Norman Walker (bass)

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Norman Walker (24 November 1907 – 5 November 1963) was an English bass singer, distinguished for his work in both opera and oratorio.[1]

Early development[edit]

Walker was born into a musical family in Shaw, Lancashire, England. His father played trombone in an amateur brass band, and his mother was an amateur soprano. A choirboy in the parish church, he continued his musical studies when he went to work in a cotton mill on leaving school. By the age of fifteen and a half he already had a deep bass voice, which he used at the evening institute where he studied harmony. At the age of 17 he made his first public performance as a soloist in a concert programme including Handel arias. When he was eighteen he was heard by Mrs Percy Pitt, wife of the conductor, and went to Laurence Lee for a year's training. While still working in a cotton mill he began to appear in Gilbert and Sullivan productions and other light opera.

College, Guildhall and film roles[edit]

He won a scholarship to the Royal Manchester College of Music in 1929, and studied singing there for three years under Richard Evans. He took parts in college opera productions, notably The Magic Flute, and won the Curtis Gold Medal. Walker was then keen to go to London. He sang for Landon Ronald, and was awarded the Heilbut Major scholarship to the Guildhall School of Music, where he studied with the tenor Walter Hyde. In their production of Autumn Crocus he was heard by Basil Dean, who engaged him for films such as Java Head, Sing As We Go and Look up and Laugh (with Gracie Fields), and Whom the Gods Love (a film about the life of Mozart).

Concert, broadcast, and Covent Garden[edit]

Norman Walker's first appearance with the Hallé Orchestra and Choir was in the Bach Mass in B minor in 1933. The first of many oratorio performances, this led to an appearance in the Verdi Requiem at the Queen's Hall for the Royal Philharmonic Society under Thomas Beecham in 1935. In the same year he made his first important radio broadcast, and first appeared in the international seasons at the Royal Opera House, Covent Garden. After two years or so in minor roles, he sang the roles of King Mark in Tristan und Isolde, Gurnemanz in Parsifal and the Commendatore in Don Giovanni.[2] He also took the role of the King in Verdi's Aida in a cast including Beniamino Gigli.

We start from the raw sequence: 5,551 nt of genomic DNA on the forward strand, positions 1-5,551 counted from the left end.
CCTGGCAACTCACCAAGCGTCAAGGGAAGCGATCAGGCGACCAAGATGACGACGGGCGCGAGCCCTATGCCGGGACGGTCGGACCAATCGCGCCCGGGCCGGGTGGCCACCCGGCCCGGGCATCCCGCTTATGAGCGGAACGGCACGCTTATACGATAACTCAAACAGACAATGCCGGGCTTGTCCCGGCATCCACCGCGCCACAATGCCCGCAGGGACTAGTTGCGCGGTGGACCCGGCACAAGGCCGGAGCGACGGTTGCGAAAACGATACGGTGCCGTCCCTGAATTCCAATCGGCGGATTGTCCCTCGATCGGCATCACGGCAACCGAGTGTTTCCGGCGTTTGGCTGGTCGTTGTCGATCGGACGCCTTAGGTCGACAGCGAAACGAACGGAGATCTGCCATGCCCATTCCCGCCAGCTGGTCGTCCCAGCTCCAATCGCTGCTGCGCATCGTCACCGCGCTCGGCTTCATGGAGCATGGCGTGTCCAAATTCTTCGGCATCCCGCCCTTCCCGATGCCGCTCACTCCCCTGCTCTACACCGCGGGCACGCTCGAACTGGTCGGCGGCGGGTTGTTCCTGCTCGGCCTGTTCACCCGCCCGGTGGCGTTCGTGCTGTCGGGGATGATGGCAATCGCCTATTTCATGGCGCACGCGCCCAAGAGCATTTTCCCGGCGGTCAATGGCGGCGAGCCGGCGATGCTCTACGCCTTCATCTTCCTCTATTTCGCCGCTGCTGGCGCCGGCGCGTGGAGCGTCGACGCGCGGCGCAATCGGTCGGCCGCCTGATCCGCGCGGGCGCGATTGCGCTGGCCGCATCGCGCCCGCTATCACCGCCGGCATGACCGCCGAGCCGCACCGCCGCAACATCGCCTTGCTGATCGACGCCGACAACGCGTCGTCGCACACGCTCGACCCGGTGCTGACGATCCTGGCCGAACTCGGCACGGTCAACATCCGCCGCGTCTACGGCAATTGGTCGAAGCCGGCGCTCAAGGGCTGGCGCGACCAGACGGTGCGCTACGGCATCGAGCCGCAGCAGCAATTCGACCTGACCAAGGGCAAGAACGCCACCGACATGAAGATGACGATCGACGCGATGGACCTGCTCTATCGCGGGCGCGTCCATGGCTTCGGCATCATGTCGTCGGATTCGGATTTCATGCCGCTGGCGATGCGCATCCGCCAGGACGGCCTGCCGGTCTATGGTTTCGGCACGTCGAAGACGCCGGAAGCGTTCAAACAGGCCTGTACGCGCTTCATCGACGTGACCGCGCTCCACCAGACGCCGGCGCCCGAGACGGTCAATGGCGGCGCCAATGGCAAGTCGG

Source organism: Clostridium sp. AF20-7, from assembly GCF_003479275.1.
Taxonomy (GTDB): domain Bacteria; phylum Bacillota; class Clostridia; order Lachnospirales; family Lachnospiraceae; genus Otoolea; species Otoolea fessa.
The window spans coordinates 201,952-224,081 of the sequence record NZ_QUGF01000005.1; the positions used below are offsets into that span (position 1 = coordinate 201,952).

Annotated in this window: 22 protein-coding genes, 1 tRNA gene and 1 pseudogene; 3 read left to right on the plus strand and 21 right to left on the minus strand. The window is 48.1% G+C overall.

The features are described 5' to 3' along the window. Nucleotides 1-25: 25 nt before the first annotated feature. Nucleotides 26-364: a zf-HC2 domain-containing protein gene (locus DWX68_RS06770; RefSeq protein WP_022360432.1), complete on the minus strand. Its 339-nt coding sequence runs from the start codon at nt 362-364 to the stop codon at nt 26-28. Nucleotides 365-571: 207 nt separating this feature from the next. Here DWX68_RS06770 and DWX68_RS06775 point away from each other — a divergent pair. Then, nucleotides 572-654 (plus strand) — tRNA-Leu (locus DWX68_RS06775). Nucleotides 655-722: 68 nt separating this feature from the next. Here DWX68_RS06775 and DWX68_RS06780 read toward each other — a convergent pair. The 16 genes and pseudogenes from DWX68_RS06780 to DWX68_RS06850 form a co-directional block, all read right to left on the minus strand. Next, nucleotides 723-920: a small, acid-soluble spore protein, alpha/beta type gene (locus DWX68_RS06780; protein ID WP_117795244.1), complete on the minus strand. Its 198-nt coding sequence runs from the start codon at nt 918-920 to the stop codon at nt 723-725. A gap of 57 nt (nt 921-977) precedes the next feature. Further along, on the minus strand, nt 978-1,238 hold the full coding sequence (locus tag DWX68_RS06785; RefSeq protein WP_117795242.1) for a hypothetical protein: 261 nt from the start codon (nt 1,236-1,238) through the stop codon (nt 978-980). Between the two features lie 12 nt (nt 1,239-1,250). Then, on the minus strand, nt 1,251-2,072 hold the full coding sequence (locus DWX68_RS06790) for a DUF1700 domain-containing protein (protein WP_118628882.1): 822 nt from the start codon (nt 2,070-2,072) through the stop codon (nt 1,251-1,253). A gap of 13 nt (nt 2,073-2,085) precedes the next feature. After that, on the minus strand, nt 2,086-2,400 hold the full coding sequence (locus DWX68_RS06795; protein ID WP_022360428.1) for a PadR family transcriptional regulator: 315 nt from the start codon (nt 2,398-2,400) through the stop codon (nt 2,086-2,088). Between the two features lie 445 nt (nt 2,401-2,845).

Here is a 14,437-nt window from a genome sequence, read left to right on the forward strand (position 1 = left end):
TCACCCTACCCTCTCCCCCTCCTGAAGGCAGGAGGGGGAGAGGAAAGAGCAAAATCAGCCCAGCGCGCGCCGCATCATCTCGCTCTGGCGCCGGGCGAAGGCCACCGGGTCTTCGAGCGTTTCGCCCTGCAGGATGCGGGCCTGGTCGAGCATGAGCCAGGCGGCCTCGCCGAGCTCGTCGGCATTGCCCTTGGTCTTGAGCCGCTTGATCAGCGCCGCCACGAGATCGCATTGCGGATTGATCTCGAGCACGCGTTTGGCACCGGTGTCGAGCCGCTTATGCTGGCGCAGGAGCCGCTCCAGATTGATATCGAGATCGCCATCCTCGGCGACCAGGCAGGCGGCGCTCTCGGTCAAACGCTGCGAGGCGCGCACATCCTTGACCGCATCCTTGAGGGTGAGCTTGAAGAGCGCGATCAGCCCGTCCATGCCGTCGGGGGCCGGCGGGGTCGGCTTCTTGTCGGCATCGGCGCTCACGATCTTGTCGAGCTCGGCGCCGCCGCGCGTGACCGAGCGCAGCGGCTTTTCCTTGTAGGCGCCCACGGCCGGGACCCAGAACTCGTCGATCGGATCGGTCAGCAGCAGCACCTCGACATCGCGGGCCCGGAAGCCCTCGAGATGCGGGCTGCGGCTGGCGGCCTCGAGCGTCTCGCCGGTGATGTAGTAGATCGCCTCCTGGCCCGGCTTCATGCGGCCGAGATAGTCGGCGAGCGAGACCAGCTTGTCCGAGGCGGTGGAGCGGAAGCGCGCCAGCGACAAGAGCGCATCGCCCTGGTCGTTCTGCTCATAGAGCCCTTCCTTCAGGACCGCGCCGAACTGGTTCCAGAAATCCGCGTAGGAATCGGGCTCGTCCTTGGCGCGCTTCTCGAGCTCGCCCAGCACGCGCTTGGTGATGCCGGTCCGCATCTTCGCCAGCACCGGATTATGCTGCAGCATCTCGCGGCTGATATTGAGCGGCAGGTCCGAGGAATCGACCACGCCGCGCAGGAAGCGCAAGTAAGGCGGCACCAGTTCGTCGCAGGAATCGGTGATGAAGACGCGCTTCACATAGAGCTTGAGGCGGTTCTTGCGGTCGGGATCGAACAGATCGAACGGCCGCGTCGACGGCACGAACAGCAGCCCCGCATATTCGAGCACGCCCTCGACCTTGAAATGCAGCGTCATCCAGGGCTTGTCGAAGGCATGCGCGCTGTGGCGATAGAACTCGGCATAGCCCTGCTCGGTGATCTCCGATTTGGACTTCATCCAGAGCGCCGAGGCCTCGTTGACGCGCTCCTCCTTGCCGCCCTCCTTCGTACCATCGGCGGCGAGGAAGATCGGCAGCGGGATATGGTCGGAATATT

The war and after[edit]

In 1941 he was commissioned in the RAF and served as a Flying Control Officer until demobilised as a Flight Lieutenant in November 1945. During that time he received a Fellowship of the Royal Manchester College of Music (1941) and a Fellowship of the Guildhall School of Music in 1945. After the war he returned to Covent Garden in February 1948 and was a member of the Company for four seasons and appeared during the 1952/53 season as a guest. He was much admired as King Mark in Tristan und Isolde and created the role of the Evangelist in the première of Ralph Vaughan Williams's The Pilgrim's Progress), and sang with Sadler's Wells Opera, Jay Pomeroy's company at the Cambridge Theatre and at Glyndebourne,[2] but devoted himself increasingly to oratorio, including the major works of Bach, Handel and Elgar. He also gave BBC broadcasts of lieder. In 1952 he toured Australia and New Zealand.

Walker suffered a stroke in 1955 and retired from singing on the stage but continued to broadcast. He taught at the Guildhall School of Music from 1951 until his death, his students including Ian Partridge, Elizabeth Bainbridge, Janet Coster, John Dobson, Anne Pashley, John Heddle Nash, Paschal Allen and Lawrence Richard.

His son is the recording historian, magazine editor and discographer Malcolm Walker (born 16 May 1940).[3]

He died in London.[2]


  1. ^ The core data in this article is derived from Brook 1958, apart from those details signalled by other footnotes.
  2. ^ a b c New Grove, 1090.
  3. ^ Walker, Malcolm. Lawrance Collingwood. Classical Recordings Quarterly. Summer 2014, No 77, p43.